the deals were real good,
you could beat ‘em down,
and that the one guy had picked up like 5 cars there over the years, never had a problem.
The 2nd time, Mr. Millions and I stopped in on a Saturday morning and spoke with a salesman, Billy, who is originally from North Carolina. He lives in Bridge House now after living the last 5 years in Key West. Millions and I took a Chevy Lumina out for a test drive with Billy in the back, up to Dat’s Grocery and back, the long way, with Billy complaining that I drove too wildy. I was test-driving, though, you know?
In subsequent conversations with Kim (Mr. Millions of course contributing his testimony), a consensus arose: Bridge House has good deals, is a legit and charitable enterprise; we have to get something, the LTD is a mess; we need to be sure the price is right.
Well, on the 3rd trip, we ended up with a 1998 Ford Windstar Van. It resided in Slidell for the last 8 years, seats 7, is a deep aqua blue. Make what you will of this decision.
The French Quarter festival sure is crowded nowadays, alright. I remember my first one as a surprise—I didn’t even know it was happening, but had taken my mother on a tour of the Quarter and there it was, people playing all over the street. A few times this year, we had to force our way through crowds along the river. At least for a moment, though, it was worth it.
On the second day of the festival, Saturday, Kim and I witnessed the wedding of Kermit Ruffins. Along with thousands of others, we celebrated the vows and matrimony of the best-dude-you-know and his blushing fine lady. We truly felt honored, and stood awestruck yet again in a fragile epiphany of New Orleans. There’s the enternal twist: if visions are what you need, our city has them in abundance.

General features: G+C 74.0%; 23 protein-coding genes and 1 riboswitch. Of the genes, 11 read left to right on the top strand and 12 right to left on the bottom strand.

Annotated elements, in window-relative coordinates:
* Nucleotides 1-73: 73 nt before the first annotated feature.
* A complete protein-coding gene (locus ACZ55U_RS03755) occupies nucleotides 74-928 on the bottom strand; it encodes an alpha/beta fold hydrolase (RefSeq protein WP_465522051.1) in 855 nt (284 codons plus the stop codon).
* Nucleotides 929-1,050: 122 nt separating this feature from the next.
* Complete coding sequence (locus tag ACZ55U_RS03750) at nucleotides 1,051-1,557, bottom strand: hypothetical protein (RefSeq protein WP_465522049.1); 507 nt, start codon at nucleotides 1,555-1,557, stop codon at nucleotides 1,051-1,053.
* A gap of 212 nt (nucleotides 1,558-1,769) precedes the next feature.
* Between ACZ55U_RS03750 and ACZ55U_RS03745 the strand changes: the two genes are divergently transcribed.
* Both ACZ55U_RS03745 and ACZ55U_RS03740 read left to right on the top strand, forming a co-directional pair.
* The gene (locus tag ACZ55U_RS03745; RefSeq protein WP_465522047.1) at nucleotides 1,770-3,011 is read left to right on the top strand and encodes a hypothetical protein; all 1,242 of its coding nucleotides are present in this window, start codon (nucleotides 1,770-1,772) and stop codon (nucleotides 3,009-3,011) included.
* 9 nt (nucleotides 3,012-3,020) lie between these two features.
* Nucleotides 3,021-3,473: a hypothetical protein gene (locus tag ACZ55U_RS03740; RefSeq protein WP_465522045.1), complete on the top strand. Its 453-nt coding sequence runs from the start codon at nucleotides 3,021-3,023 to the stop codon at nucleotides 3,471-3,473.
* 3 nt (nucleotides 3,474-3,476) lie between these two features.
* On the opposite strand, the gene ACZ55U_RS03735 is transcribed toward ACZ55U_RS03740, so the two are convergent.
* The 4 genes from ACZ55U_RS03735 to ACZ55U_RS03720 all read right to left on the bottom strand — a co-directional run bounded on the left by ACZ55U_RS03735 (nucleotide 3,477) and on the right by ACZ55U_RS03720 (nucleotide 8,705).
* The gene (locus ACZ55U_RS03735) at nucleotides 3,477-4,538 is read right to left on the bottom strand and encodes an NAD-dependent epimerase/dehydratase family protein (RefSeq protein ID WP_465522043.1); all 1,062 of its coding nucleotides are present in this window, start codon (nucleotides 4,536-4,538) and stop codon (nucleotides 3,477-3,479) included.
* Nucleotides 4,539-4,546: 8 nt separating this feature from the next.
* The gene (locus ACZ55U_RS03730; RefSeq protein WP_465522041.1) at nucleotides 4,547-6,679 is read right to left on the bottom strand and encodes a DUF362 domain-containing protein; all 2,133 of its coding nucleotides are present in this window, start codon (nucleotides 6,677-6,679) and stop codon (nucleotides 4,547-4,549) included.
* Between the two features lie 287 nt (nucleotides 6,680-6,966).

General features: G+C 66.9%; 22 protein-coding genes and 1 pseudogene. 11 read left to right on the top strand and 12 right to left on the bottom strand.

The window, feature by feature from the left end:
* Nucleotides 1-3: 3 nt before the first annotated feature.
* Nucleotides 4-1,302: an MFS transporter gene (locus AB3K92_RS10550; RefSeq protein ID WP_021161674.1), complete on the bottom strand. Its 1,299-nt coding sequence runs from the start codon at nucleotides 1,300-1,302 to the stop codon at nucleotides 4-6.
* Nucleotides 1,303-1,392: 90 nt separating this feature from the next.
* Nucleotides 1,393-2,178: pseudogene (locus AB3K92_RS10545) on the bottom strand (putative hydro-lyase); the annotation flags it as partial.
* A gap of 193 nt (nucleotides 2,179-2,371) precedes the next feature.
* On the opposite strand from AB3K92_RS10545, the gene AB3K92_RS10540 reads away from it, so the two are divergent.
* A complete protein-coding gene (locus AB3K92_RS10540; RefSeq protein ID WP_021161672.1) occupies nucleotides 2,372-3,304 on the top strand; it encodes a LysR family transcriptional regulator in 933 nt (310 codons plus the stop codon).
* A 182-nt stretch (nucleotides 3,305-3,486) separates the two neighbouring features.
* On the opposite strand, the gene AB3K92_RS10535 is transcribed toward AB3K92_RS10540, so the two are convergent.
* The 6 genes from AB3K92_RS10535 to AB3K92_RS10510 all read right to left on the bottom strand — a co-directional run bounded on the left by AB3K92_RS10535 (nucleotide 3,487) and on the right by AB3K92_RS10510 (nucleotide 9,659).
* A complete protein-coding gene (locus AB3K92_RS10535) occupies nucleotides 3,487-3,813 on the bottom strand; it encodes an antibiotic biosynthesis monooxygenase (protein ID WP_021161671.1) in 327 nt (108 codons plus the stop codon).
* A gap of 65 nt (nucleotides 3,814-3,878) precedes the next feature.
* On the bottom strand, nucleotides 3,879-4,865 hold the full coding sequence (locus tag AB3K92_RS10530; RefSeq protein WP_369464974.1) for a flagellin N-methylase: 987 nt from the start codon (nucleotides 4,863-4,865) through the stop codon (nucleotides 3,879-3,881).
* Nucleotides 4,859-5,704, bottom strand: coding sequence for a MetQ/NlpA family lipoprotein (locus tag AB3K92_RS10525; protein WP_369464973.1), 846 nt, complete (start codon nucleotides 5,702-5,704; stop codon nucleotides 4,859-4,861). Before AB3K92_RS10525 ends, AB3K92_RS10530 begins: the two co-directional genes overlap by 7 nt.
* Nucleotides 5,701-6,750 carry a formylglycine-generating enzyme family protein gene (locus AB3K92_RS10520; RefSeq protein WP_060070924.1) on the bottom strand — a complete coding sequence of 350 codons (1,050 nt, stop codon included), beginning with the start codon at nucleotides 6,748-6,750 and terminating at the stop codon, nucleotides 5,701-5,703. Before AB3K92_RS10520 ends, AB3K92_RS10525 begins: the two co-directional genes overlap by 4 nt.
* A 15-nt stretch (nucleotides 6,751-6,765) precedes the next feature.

Kermit played his bride onto the stage, trumpet pointed to the stage stairs as the wedding party entered. All took their places and waved, and in one video, you can hear the riverboat Natchez blow its whistle.
As the vows rang in the microphone, Kermit held his trumpet in hand.
When the bride had received her kiss and the applause began in full throat, Kermit resumed blowing. The world on a string…
After the purchase of the Windstar, I drop Kim off at a T-Mobile building in Metairie, where she does work for the Red Cross. On the way back to the house, I screw up a little bit when I get off the Earhart Expressway. Then, trying to cut around to hit Claiborne Avenue, I drive through Gert Town.
Gert Town is in between Uptown and Mid City, near to Xavier University, by the entrance to a major highway. I remember it as a depressed area, but populated, a place people would tell you they were from, though back then I think I got it confused with Pigeon town.